Men on Grass, a Souvenir

Four movies, three one-liners, and one discursive paragraph:

The Souvenir
Double-feature it with Stories We Tell.


Grass
Sang-soo Hong is one of the most interesting, challenging directors working today, releasing a movie every few months, each a masterclass in creating and communicating complexity through deceptive simplicity — call it esoteric pop.


The Tomorrow Man
A banner year for John Lithgow’s bare legs.


Rocketman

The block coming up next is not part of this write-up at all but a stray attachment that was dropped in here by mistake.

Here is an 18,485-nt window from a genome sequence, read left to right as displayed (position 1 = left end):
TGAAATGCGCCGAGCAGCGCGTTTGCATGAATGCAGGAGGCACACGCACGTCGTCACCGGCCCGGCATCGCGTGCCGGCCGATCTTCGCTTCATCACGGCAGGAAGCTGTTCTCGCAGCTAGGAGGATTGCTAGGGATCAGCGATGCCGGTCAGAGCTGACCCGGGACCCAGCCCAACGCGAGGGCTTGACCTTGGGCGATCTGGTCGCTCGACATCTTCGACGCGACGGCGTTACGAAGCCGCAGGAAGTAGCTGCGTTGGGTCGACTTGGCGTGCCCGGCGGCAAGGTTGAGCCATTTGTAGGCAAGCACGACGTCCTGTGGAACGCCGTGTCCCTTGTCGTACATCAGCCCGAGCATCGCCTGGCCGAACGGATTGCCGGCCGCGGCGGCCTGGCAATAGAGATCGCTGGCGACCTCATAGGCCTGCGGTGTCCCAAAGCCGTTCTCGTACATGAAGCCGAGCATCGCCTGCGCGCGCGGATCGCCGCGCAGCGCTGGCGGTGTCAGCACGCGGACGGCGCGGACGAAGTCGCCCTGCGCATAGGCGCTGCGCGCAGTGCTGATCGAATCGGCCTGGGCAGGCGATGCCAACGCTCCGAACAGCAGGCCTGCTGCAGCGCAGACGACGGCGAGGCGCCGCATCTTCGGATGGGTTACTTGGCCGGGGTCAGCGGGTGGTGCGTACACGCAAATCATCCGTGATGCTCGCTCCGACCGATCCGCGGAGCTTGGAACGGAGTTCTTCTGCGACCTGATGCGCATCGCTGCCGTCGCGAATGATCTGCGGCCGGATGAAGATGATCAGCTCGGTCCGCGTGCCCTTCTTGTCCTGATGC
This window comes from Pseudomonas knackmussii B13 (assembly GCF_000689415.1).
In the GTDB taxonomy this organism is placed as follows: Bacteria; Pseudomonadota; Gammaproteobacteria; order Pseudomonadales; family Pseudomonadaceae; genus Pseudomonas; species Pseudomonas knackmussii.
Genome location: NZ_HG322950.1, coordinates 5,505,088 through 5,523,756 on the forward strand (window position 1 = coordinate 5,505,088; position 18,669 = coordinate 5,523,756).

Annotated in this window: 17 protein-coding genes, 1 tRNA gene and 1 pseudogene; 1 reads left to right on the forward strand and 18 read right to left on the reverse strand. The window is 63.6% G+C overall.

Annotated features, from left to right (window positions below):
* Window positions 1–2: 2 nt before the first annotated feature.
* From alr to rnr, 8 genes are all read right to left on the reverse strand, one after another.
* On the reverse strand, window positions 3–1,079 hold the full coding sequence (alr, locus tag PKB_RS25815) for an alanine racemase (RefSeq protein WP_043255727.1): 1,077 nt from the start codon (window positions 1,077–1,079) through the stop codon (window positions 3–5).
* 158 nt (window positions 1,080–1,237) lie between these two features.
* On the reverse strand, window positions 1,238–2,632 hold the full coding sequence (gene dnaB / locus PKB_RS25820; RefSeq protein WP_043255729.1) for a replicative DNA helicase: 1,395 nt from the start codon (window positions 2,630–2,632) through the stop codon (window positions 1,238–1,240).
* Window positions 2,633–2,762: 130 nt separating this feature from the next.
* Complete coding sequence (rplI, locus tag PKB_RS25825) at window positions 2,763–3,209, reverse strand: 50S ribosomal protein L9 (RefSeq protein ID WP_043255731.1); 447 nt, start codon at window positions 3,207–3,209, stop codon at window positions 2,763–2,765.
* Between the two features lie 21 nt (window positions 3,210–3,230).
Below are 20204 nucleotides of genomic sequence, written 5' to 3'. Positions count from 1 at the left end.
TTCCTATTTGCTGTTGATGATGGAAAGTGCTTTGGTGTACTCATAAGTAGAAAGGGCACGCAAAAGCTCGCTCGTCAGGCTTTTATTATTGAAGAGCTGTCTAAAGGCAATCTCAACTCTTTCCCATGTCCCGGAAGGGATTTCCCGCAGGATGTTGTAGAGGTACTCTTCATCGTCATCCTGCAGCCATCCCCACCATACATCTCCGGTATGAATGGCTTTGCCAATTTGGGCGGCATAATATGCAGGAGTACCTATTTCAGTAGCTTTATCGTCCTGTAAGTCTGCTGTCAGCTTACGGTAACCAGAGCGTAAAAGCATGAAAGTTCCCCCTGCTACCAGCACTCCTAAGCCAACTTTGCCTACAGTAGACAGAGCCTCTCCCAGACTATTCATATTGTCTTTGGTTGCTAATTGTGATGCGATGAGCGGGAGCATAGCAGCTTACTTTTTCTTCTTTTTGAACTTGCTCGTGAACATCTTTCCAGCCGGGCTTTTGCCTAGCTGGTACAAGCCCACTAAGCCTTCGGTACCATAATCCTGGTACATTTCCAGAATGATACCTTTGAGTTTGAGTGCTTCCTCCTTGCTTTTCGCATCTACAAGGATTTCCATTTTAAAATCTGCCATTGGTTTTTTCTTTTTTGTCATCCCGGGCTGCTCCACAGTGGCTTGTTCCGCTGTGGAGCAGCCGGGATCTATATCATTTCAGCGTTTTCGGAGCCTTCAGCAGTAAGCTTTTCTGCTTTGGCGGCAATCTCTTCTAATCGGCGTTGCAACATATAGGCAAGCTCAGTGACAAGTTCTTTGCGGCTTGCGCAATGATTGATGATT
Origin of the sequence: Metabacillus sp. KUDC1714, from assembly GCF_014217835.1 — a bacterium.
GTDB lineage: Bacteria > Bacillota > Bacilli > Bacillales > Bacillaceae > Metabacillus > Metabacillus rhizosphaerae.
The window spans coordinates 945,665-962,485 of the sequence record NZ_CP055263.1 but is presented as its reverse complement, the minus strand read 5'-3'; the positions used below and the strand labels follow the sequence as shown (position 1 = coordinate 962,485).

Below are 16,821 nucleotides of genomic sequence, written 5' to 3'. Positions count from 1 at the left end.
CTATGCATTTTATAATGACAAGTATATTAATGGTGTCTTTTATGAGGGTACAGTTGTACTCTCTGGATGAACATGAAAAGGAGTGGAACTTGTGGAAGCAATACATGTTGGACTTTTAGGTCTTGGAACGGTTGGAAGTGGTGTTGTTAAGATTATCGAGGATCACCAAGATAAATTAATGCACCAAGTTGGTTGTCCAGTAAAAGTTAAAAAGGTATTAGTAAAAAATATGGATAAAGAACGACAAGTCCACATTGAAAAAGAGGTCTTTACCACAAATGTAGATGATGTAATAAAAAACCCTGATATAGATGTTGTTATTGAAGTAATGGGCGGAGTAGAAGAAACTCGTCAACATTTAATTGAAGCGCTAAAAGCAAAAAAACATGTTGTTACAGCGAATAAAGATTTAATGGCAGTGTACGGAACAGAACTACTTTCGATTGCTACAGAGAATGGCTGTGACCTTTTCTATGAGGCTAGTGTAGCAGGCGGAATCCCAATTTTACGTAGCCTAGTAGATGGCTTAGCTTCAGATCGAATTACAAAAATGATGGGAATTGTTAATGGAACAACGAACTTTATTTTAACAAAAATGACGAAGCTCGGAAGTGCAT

A random thought inspired by this Elton John un-spectacular spectacular: I support any and all movie musical dominance — which can help convert the masses to the Gospel of Theatre (…when done well) — but the genre’s hegemony over the Sound Mixing category at the Academy Awards must cease and desist. There’s obvious skill in seamlessly matching studio-recorded vocals with onscreen lip-syncing, but that’s exactly what it is: obvious. What if voters rewarded creative designs by valuing how a mix operates within the context of the whole movie; what does it add, how does it deepen the experience in a way that both complements the other artistic elements, while also being a crucial ingredient in that alchemic, cinematic stew. Sound mixing can be a meaningful part of what and how movies communicate, instead of being merely a means of communicating the words and sound effects.

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